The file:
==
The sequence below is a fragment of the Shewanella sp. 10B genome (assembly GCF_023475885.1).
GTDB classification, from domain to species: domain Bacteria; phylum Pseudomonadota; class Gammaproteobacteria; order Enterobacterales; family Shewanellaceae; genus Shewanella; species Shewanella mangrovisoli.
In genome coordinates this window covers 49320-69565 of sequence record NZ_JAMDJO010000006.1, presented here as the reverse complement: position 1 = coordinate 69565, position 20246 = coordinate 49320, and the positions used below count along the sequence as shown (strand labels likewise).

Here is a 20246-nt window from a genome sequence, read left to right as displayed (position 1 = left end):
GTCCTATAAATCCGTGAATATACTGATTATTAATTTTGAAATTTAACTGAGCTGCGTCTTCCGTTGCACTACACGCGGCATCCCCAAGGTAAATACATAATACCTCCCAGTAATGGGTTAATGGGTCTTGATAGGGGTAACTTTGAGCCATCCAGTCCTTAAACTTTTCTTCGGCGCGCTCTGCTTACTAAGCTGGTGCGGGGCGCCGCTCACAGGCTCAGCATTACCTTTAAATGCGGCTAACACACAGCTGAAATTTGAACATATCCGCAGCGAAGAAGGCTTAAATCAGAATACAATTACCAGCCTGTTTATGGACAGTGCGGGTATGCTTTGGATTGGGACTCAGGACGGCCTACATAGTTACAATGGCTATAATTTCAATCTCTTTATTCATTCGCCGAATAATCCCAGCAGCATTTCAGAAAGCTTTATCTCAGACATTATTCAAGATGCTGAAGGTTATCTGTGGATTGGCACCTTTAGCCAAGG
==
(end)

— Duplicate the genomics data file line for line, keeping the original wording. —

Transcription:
The sequence below is a fragment of the Shewanella sp. 10B genome (assembly GCF_023475885.1).
GTDB classification, from domain to species: domain Bacteria; phylum Pseudomonadota; class Gammaproteobacteria; order Enterobacterales; family Shewanellaceae; genus Shewanella; species Shewanella mangrovisoli.
In genome coordinates this window covers 49320-69565 of sequence record NZ_JAMDJO010000006.1, presented here as the reverse complement: position 1 = coordinate 69565, position 20246 = coordinate 49320, and the positions used below count along the sequence as shown (strand labels likewise).

Here is a 20246-nt window from a genome sequence, read left to right as displayed (position 1 = left end):
GTCCTATAAATCCGTGAATATACTGATTATTAATTTTGAAATTTAACTGAGCTGCGTCTTCCGTTGCACTACACGCGGCATCCCCAAGGTAAATACATAATACCTCCCAGTAATGGGTTAATGGGTCTTGATAGGGGTAACTTTGAGCCATCCAGTCCTTAAACTTTTCTTCGGCGCGCTCTGCTTACTAAGCTGGTGCGGGGCGCCGCTCACAGGCTCAGCATTACCTTTAAATGCGGCTAACACACAGCTGAAATTTGAACATATCCGCAGCGAAGAAGGCTTAAATCAGAATACAATTACCAGCCTGTTTATGGACAGTGCGGGTATGCTTTGGATTGGGACTCAGGACGGCCTACATAGTTACAATGGCTATAATTTCAATCTCTTTATTCATTCGCCGAATAATCCCAGCAGCATTTCAGAAAGCTTTATCTCAGACATTATTCAAGATGCTGAAGGTTATCTGTGGATTGGCACCTTTAGCCAAGG